Following the conclusion of Foreign Minister Wang Yi’s trip to India on Tuesday, the Chinese foreign ministry stated that the visit was of “great significance.” The foreign ministry emphasized the importance China’s leaders place on their country’s relationship with India. The visit was particularly notable for being the first official interaction between the governments of India and China since India elected a right-wing government led by the pro-business strongman Narendra Modi. Wang, who traveled to New Delhi as President Xi Jinping’s “Special Envoy,” called on Modi on Tuesday. Wang additionally spoke with a range of leaders in the newly elected government of India, including Indian External Affairs Minister Sushma Swaraj.
As I wrote yesterday for The Pulse, Wang’s trip was heavy on friendly rhetoric (as most Chinese diplomatic visits tend to be), but was also notable for his insistence specifically on how glad China was to have Modi leading India. Wang referred to Modi as an “old friend” of China’s and said that his election injected “new vitality into an ancient civilization.” Furthermore, he said that closer ties between India and China would “contribute to the national resurrection” of both countries.
On Tuesday, Chinese foreign ministry spokesperson Hua Chunying corroborated Wang’s statements. “From this visit, we know that Sino-India relation is now in a new age of gearing up,” she said. “I believe that Foreign Minister’s visit sent the following messages, that is, Chinese leaders pay attention to growing relations with India, common interests between the two countries far outweigh disputes. … We are natural partners rather than rivals and the Chinese and Indian dream integrate with each other, so we should build closer development partnership with each other,” she added.Enjoying this article? Click here to subscribe for full access. Just $5 a month.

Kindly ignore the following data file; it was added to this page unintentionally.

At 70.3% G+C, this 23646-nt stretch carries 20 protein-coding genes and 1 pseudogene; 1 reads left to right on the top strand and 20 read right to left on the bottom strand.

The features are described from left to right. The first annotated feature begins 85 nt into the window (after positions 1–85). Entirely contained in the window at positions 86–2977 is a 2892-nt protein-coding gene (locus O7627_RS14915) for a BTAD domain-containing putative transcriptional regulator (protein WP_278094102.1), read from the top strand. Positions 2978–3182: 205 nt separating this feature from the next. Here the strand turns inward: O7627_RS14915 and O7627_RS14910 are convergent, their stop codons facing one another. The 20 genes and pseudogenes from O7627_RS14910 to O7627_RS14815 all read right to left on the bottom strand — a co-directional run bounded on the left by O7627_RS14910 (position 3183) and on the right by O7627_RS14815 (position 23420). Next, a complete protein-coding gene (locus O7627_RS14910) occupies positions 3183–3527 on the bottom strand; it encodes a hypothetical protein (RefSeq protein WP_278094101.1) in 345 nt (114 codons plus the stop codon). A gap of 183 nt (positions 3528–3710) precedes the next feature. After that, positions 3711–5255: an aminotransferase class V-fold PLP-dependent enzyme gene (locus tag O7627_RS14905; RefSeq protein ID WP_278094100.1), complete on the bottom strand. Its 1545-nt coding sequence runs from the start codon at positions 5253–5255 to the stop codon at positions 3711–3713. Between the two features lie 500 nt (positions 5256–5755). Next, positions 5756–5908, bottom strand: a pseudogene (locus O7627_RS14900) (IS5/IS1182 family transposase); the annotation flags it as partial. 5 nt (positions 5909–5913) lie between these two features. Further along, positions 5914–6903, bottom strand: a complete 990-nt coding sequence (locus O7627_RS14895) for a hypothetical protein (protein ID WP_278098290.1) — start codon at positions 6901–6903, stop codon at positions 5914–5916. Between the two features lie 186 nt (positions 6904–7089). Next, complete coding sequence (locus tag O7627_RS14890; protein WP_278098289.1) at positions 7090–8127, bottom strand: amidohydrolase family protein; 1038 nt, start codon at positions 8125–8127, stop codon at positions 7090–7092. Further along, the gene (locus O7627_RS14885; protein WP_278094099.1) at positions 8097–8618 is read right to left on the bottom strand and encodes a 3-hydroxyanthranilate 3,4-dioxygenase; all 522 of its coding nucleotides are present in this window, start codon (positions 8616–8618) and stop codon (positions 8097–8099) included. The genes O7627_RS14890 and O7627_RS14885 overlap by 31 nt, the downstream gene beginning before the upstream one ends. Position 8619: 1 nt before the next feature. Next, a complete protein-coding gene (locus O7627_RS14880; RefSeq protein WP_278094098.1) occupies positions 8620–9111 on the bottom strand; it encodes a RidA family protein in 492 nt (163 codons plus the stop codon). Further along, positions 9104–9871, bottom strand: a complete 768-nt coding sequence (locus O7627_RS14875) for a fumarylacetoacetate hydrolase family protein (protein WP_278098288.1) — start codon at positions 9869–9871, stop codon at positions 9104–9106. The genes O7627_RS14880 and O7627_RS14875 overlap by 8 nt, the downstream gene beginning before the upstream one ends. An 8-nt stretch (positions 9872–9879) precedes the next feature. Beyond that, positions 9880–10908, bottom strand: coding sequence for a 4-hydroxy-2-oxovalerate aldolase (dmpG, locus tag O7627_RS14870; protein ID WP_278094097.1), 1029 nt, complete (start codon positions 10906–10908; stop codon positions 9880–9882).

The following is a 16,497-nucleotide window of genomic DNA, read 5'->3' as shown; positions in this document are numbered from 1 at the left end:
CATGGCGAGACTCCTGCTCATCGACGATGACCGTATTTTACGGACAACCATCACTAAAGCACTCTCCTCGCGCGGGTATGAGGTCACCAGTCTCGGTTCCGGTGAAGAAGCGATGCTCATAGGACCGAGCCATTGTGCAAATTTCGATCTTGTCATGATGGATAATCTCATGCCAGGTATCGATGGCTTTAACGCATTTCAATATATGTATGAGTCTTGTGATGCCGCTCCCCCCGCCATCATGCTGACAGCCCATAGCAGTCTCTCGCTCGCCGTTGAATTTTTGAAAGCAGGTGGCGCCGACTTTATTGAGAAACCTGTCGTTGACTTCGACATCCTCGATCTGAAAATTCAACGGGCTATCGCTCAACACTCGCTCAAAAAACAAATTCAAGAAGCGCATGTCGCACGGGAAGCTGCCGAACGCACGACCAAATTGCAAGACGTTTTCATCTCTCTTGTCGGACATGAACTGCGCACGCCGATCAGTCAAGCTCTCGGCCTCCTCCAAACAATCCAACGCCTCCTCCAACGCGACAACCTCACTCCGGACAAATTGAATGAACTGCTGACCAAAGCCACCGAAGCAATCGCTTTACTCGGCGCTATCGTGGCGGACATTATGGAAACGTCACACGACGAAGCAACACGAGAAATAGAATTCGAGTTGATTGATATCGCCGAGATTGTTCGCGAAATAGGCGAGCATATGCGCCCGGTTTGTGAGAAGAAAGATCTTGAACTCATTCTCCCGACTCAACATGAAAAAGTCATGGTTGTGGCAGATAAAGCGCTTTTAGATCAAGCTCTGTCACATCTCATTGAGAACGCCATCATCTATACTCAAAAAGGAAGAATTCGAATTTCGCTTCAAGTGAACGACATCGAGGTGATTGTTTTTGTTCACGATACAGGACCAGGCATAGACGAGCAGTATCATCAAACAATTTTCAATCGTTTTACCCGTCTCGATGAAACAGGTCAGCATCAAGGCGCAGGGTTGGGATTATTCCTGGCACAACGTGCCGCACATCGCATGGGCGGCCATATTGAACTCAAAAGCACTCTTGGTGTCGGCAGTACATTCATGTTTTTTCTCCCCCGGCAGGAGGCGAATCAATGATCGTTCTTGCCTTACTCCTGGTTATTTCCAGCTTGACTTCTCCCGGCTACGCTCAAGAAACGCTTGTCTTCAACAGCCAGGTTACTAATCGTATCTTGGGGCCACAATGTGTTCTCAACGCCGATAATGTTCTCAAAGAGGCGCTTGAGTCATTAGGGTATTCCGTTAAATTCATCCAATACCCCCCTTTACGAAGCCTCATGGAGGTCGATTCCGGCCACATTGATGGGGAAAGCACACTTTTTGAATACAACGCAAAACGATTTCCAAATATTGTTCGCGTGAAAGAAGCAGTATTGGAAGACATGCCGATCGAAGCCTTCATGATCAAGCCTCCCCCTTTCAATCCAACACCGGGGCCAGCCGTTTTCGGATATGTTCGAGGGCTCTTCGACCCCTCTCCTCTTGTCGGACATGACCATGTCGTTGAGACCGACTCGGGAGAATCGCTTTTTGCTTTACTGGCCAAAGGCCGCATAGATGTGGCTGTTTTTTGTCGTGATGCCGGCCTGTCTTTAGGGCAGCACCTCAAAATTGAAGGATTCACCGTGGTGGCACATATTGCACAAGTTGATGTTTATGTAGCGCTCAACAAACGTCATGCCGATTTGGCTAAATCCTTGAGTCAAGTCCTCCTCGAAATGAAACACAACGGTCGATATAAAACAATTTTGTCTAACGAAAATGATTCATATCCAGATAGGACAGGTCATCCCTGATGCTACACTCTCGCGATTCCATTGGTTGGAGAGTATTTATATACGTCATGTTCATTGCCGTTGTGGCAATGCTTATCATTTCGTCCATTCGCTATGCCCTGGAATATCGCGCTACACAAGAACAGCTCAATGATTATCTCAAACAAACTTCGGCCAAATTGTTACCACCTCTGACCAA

After highlighting the economic synergies between India and China, Hua noted that “[China believes] that foreign minister Wang Yi’s visit to India at this time is of great significance. We expect to make joint efforts with India to bring our amicable and friendly relations with India to a new high.” “We believe that the development of Sino-India relations are not only in the benefits of the two people but will also help peace, stability and development of the region and beyond,” she said.
So far, it seems that China is attempting a sort “reset” with India following Modi’s electoral victory. China regularly prefers to shelve disputes with neighboring countries, instead focusing on economic cooperation, which is often pitched as mutual beneficial. So has been the case with Wang’s trip to India. Just 14 months ago, Chinese troops crossed the disputed border, known as the Line of Actual Control, and entered India-administered Kashmir, sparking a stand-off that lasted three weeks. India’s last government signed a Border Defense Cooperation Agreement (BDCA) with China last October that was intended to reduce misunderstandings on the border between the two countries. While Indian leaders (and the media) seemed to have responded positively to Wang’s overtures, many in India remain deeply skeptical of China owing to the legacy of the 1962 war.
For Beijing, it seems rather odd that it has chosen to pursue a reset in relations with the election of the national Bharatiya Janata Party. For instance, if a stand-off similar to last April’s incident were to have occurred under Modi’s government, it is less certain that India would have acted with the same sort of restraint (the stand-off involved no actual military altercations). It could be possible that China sees immediate benefits in warming relations with India given its cooler relations with Japan, the Philippines, and Vietnam. Additionally, by giving the Modi government reasons to work with China on contentious issues, China may be able to slow down the convergent relationship between India and Japan that is poised to grow stronger during Modi’s tenure.